Bruges in Springtime

September 18, 2014

Bruges is attractive in any season, but some places are particularly interesting to visit in springtime….

When we say ‘spring’, we think of budding life blooming, as if nature wakes up again. There are plenty of places to experience this in the centre of Bruges. For starters, you will notice it while walking on the ramparts: the fresh colours of flowers are everywhere, crisp, fresh air, the first rays of sunshine. Wonderful. Also the gardens that embellish the city deserve attention. The garden of the Beguinage, just to mention one, is definitely worth a walk to enjoy the silence.

Just outside the walls of the Beguinage, the Bruges swans have their territory, a beautiful scene on and by the water where you certainly will come to a standstill. In the spring, these graceful waterfowl show off their little ones. You ‘ll be able to witness this fairytale setting with a boat trip on the canals or on a guided tour – the so-called summer walk. During this tour, a guide will show you the main attractions of the inner city and treat you to a wealth of historical and cultural facts about Bruges as World Heritage City.

A prime location in the city centre is no doubt the Belfry – an 83m-high tower that overlooks the market square. On a bright spring day this tower offers a breathtaking view of Bruges. With a little luck, it is even possible to see the coast! The 366 steps leading to the top are definitely worth the experience. To take a breather you can listen to a carillon concert at the base of the tower. Every Wednesday , Saturday and Sunday between 11 a.m. and 12 p.m. the carillon bells indeed give the best of themselves.

If you would like to learn more about Bruges, you can visit one or more of the city museums. Today, you can even catch a couple of interesting exhibitions – 100% Craftwork. Masterworks from the Gruuthuse collection focuses on the various materials and crafts which are at the basis of Bruges’ status as a centre for the manufacture and export of high-quality craftwork, both in the past and the present. The Folklore Museum has an exhibition on lace: Snapshot 9: Lace in the past and present through the lens of Karin Borghouts, a fascinating photo exhibition on the various aspects of the rich lace tradition. The Arentshuis puts the spotlight on the painter Dan Van Severen, an abstract painter. His work is characterized by simple geometric patterns. All this craftsmanship is still alive today. The folklore market along Dijver and on the Fish Market illustrates this clearly. It is a nice area to look around during the weekend and on public holidays (from 10 a.m. to 6 p.m.).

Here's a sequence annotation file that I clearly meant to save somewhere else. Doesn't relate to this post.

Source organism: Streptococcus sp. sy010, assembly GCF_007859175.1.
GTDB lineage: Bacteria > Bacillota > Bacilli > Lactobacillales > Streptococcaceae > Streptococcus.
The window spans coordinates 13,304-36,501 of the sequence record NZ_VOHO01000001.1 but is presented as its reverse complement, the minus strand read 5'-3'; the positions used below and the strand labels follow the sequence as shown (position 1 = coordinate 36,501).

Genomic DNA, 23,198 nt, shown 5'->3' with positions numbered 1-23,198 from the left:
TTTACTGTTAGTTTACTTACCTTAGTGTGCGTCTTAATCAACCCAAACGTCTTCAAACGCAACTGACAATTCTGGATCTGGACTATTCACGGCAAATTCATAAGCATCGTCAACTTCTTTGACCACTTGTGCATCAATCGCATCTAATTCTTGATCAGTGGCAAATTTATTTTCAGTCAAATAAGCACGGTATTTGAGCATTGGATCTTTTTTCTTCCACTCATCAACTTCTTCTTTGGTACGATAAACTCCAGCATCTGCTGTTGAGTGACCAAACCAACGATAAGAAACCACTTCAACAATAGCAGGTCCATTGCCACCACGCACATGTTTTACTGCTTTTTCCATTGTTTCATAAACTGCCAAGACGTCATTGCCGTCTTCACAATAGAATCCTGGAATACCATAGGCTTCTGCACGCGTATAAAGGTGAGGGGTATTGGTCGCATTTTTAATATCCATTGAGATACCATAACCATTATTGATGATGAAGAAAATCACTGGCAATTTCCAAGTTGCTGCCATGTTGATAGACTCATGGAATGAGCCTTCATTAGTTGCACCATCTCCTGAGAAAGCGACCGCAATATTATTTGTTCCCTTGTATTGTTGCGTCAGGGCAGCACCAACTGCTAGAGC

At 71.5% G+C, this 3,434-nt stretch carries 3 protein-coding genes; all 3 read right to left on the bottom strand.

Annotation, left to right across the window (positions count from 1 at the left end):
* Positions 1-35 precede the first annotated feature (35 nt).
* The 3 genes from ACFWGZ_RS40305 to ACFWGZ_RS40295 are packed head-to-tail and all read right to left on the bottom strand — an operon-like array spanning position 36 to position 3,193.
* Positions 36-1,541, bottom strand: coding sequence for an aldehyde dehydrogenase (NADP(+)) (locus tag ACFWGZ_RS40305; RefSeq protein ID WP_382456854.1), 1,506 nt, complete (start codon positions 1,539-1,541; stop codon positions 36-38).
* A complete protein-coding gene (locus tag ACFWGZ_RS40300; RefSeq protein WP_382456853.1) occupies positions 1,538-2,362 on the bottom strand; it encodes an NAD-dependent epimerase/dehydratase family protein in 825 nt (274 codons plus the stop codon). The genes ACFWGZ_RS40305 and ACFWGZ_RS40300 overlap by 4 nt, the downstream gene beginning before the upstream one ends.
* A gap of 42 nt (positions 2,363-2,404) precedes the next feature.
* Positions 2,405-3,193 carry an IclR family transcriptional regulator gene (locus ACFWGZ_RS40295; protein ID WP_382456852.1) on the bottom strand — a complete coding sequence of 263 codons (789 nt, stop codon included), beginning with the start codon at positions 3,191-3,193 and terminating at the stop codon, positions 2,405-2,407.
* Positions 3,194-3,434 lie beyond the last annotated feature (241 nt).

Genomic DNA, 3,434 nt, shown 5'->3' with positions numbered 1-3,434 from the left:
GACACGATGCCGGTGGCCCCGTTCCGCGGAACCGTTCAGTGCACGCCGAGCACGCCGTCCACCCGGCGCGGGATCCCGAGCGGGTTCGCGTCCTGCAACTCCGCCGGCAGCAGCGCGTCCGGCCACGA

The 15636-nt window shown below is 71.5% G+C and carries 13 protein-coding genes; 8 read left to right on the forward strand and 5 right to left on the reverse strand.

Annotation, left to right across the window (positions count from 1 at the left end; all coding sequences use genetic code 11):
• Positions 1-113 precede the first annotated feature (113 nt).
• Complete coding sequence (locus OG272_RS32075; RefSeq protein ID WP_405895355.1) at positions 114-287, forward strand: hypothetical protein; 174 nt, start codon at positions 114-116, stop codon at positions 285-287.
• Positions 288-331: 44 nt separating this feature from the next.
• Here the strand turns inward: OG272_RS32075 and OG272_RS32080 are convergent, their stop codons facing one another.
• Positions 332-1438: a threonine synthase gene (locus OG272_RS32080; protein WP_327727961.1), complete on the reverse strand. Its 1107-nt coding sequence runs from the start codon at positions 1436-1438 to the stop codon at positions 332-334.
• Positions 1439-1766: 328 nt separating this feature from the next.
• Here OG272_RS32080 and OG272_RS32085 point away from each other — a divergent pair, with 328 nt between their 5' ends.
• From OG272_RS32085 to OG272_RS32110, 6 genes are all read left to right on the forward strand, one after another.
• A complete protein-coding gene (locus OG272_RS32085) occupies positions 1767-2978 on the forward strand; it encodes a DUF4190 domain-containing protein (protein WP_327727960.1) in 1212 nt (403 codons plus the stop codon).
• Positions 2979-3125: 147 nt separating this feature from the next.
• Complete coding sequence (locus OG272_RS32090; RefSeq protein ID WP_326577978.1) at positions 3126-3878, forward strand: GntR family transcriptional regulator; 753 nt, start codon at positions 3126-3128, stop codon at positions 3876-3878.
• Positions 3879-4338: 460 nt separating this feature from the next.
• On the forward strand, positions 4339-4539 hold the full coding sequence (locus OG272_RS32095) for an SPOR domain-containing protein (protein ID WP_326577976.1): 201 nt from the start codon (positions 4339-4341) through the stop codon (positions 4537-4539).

If you would like to take a rest after all the springtime sights and sounds, you can select one of Bruges’ many attractive city parks, which are at their best in spring. The Koning Albertpark for example, between the station and ‘t Zand, or the Koningin Astridpark, also known as the botanical garden, with a pond, a fountain and a colourful kiosk. A little more on the outskirts, you will find four mills, also against a green and soothing background. They lie on a slope, which will enable you to enjoy a nice view. The city parks, the ramparts, and the scenery of the mills are all perfect locations to relax while exploring the busy city centre.

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